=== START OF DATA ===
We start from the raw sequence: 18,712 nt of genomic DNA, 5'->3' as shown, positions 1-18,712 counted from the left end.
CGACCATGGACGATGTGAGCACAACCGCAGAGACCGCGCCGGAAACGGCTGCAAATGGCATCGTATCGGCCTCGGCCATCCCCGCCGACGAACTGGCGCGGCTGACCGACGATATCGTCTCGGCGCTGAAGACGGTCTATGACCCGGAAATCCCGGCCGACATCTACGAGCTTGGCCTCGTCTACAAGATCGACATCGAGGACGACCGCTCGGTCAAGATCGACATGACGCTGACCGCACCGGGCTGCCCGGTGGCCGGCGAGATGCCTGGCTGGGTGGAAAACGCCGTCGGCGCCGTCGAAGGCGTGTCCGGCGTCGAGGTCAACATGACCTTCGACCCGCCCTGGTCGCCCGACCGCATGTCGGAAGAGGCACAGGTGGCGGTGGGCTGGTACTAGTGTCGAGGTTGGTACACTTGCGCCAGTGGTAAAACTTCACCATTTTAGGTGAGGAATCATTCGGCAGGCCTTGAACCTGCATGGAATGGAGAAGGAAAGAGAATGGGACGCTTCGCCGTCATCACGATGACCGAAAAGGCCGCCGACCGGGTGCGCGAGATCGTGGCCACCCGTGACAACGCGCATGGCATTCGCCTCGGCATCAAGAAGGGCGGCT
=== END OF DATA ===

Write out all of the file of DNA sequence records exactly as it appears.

We start from the raw sequence: 18,712 nt of genomic DNA, 5'->3' as shown, positions 1-18,712 counted from the left end.
CGACCATGGACGATGTGAGCACAACCGCAGAGACCGCGCCGGAAACGGCTGCAAATGGCATCGTATCGGCCTCGGCCATCCCCGCCGACGAACTGGCGCGGCTGACCGACGATATCGTCTCGGCGCTGAAGACGGTCTATGACCCGGAAATCCCGGCCGACATCTACGAGCTTGGCCTCGTCTACAAGATCGACATCGAGGACGACCGCTCGGTCAAGATCGACATGACGCTGACCGCACCGGGCTGCCCGGTGGCCGGCGAGATGCCTGGCTGGGTGGAAAACGCCGTCGGCGCCGTCGAAGGCGTGTCCGGCGTCGAGGTCAACATGACCTTCGACCCGCCCTGGTCGCCCGACCGCATGTCGGAAGAGGCACAGGTGGCGGTGGGCTGGTACTAGTGTCGAGGTTGGTACACTTGCGCCAGTGGTAAAACTTCACCATTTTAGGTGAGGAATCATTCGGCAGGCCTTGAACCTGCATGGAATGGAGAAGGAAAGAGAATGGGACGCTTCGCCGTCATCACGATGACCGAAAAGGCCGCCGACCGGGTGCGCGAGATCGTGGCCACCCGTGACAACGCGCATGGCATTCGCCTCGGCATCAAGAAGGGCGGCT